This Month Only! >> $20 off and a FREE SHRM tote with your membership and code TOTE2018!
Sign up for free email newsletters and get more SHRM content delivered to your inbox.
Is your employee handbook keeping up with the changing world of work? With SHRM's Employee Handbook Builder get peace of mind that your handbook is up-to-date.
Build competencies, establish credibility and advance your career—while earning PDCs—at SHRM Seminars in 12 cities across the U.S. this spring.
#SHRM18 will expand your perspective – on your organization, on your career, and on the way you approach HR. Join us in Chicago June 17-20, 2018
Members may download one copy of our sample forms and templates for your personal use within your organization. Please note that all such forms and policies should be reviewed by your legal counsel for compliance with applicable law, and should be modified to suit your organization’s culture, industry, and practices. Neither members nor non-members may reproduce such samples in any other way (e.g., to republish in a book or use for a commercial purpose) without SHRM’s permission. To request permission for specific items, click on the “reuse permissions” button on the page where you find the item.
Many employees are caught in a communications vortex as they struggle to keep up with their e-mail and monitor social media, according to a new report, The New New Inbox—How E-mail and Social Media Changed Our Lives.
The effect of all these channels of communication—Facebook, LinkedIn, Twitter, blogs, YouTube, Google and Yahoo groups, RSS feeds, Delicious bookmark—is a workforce that is “scattered and disoriented,” said Pierre Khawand, founder and CEO of People-OnTheGo, which conducted the survey.
The survey was conducted during summer 2010 with 1,000 business professionals from the U.S. Many respondents were from Generation X (47.2 percent) or were Baby Boomers (40.7 percent).
While social media can create opportunities for organizations, it is “misused and contributing little to productivity” and shrinking the bottom line, Khawand said during a Nov. 11, 2010, webcast. People are spending, on average, more than 4.5 hours a day on e-mail and social media combined.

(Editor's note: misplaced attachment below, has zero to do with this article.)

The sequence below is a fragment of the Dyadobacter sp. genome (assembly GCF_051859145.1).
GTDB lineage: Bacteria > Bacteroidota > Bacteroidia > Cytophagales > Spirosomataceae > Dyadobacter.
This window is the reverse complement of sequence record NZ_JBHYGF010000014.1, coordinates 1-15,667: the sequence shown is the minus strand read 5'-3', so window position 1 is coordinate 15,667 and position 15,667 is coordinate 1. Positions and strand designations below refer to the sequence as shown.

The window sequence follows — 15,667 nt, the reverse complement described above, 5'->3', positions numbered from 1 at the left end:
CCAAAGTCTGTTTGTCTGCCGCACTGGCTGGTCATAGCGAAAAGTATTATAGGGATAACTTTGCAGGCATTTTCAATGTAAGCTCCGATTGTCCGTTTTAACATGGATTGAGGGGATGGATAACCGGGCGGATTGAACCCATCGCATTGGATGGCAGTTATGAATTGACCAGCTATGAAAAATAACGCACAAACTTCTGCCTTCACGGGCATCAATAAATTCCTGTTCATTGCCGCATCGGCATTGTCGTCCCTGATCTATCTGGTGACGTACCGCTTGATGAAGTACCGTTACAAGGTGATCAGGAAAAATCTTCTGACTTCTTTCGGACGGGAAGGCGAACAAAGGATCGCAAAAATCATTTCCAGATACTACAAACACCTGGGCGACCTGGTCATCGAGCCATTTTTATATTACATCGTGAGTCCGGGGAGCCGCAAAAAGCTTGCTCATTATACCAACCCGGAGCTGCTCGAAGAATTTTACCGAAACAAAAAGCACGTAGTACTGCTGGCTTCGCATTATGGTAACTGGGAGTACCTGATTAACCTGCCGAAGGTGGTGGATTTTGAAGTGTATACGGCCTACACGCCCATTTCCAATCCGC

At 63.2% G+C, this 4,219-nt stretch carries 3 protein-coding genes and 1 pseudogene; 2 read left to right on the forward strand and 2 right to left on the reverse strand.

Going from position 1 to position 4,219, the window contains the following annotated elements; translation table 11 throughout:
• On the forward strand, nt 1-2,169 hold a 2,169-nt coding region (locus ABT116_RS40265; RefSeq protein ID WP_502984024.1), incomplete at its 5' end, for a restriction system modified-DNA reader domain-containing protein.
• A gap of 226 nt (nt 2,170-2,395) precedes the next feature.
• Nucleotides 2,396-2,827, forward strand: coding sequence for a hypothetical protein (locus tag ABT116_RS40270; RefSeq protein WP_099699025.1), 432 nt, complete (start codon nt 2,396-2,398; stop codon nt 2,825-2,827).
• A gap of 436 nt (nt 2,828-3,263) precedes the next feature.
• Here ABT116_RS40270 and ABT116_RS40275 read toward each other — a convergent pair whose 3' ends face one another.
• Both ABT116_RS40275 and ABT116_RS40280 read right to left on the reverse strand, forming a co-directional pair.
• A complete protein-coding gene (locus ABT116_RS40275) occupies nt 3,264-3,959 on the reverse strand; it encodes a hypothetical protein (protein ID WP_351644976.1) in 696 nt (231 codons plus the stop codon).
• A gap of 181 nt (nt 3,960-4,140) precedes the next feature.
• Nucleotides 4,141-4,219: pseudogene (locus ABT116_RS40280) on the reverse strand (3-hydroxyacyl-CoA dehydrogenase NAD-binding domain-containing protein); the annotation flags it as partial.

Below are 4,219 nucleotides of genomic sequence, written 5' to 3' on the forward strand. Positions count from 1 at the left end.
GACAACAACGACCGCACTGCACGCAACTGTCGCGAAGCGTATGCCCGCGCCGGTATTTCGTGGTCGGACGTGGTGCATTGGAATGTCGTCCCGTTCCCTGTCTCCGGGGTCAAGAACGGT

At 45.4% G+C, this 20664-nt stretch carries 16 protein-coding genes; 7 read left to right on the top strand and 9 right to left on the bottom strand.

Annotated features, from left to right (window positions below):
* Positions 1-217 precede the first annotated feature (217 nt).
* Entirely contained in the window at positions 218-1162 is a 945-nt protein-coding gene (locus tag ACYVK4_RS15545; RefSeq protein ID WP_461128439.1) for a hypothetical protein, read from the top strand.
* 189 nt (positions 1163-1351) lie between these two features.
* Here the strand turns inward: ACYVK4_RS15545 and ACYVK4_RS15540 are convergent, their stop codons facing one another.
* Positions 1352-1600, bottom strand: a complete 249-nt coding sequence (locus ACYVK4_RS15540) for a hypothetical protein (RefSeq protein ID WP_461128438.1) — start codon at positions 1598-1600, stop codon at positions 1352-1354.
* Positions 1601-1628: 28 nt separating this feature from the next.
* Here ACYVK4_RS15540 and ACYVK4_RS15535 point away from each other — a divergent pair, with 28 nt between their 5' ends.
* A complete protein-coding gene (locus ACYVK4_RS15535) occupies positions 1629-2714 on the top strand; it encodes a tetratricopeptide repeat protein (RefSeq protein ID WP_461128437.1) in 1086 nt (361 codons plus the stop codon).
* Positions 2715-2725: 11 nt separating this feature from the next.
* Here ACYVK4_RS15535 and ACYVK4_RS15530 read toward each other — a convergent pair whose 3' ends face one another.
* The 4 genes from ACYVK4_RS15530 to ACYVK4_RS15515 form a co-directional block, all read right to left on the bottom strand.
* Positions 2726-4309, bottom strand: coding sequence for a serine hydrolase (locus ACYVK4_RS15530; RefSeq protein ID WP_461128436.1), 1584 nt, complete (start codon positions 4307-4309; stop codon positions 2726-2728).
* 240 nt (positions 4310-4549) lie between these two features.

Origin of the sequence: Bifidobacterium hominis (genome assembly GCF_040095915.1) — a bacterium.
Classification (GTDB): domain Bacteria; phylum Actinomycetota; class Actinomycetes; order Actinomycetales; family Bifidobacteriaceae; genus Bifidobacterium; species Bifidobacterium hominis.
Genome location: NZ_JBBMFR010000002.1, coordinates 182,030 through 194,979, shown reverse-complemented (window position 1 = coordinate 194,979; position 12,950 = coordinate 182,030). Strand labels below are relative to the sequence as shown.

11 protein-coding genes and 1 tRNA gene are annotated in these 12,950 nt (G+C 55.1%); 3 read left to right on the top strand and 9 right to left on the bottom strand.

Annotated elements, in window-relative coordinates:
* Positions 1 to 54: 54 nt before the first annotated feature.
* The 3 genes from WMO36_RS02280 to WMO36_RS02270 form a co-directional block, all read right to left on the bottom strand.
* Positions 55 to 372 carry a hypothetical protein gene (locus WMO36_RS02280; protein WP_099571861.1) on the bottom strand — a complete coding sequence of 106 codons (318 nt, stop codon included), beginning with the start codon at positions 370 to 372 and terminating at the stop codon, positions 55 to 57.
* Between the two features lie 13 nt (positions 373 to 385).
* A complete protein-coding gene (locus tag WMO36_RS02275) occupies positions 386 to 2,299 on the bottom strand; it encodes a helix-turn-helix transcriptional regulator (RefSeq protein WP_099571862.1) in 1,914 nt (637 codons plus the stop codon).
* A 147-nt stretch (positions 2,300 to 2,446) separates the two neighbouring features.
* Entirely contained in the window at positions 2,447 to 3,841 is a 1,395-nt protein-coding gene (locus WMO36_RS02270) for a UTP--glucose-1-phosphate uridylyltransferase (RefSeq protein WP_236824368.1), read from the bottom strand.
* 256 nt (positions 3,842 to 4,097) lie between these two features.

In fact, 39 percent said their use of social media at work is more for personal than work reasons vs. nearly 33 percent who use it more for work than personal reasons. A smaller percentage (21.4 percent) said their social media use is completely for personal reasons; 6.8 percent use it only for work.
And there is a social media “divide” among generations and work functions, according to the 213-page report. Sales and marketing professionals, for example, seem to have adopted social media significantly more than top management and administrative professionals.
Social media presents opportunities for businesses—allowing workers to connect, share information and collaborate with team members and others across their organization, according to the report.
This can translate, Khawand said in the report, “into a myriad of business applications, including market research, public relations, marketing, recruiting … undertaking new business ventures and having valuable exchanges of all sorts.”
There are challenges for HR and IT, including legal and security risks, the need to make new decisions about how to manage and balance work and personal use of these platforms, and the inclination to interrupt work constantly to keep up with the incessant flow of information, Khawand said.
“The one responsibility that this puts on HR is really jumping into social media and becoming more knowledgeable and providing the guidance for the workforce on how to maneuver this world of social media in a way that is more productive,” he said during the webcast.
Instead of avoiding social media, HR can use it to help with recruiting and other applications that can benefit an organization, he noted.
“It puts some interesting tasks in front of HR, like updating some of the policies and some of the training and education, but it’s more in terms of leveraging it and guiding everyone on how to [use] it in a productive way.”
Among recommendations for organizations from People-OnTheGo:
Mark Bennett, product strategy director at Oracle who was among the webcast speakers, noted that HR professionals need to embrace social media in a way that benefits their employers.
While Bennett says it’s good to have a social media policy, he added that it’s a mistake to think that merely having a policy is sufficient. He recommends using employees to help devise a strategy that’s right for the organization’s use of social media.
“The opportunity is that once organizations integrate social media more and more into the way they do work …we’re going to have a much better insight into what our workforce is capable of doing” and benefit from employees who are tapped into social media.
Kathy Gurchiek is associate editor for HR News.
New Regulations Make Social Usage Policies More Imperative, SHRM Online HR Technology Discipline, June 8, 2010
Put Social Media to Work for You, HR Magazine, December 2009
Twittering and Facebooking While They Work, HR Magazine, December 2009
Social Media Acceptable-Use Policy, HR Magazine, December 2009
Few Companies Teach Employees Effective E-Mail Tips, SHRM Online HR Technology Discipline, April 22, 2008
Company Ban on Friday Internal E-mails Still Working, HR News, Aug. 17, 2007
Keeping E-mail in Check, HR Magazine, June 2007
Computer, E-mail and Internet Usage, SHRM Templates and Tools
You have successfully saved this page as a bookmark.
Please confirm that you want to proceed with deleting bookmark.
You have successfully removed bookmark.
Please log in as a SHRM member before saving bookmarks.
Please sign in as a SHRM member before saving bookmarks.
Please purchase a SHRM membership before saving bookmarks.
An error has occurred
Recommended for you
SHRM Member Discounts Program
SHRM’s HR Vendor Directory contains over 10,000 companies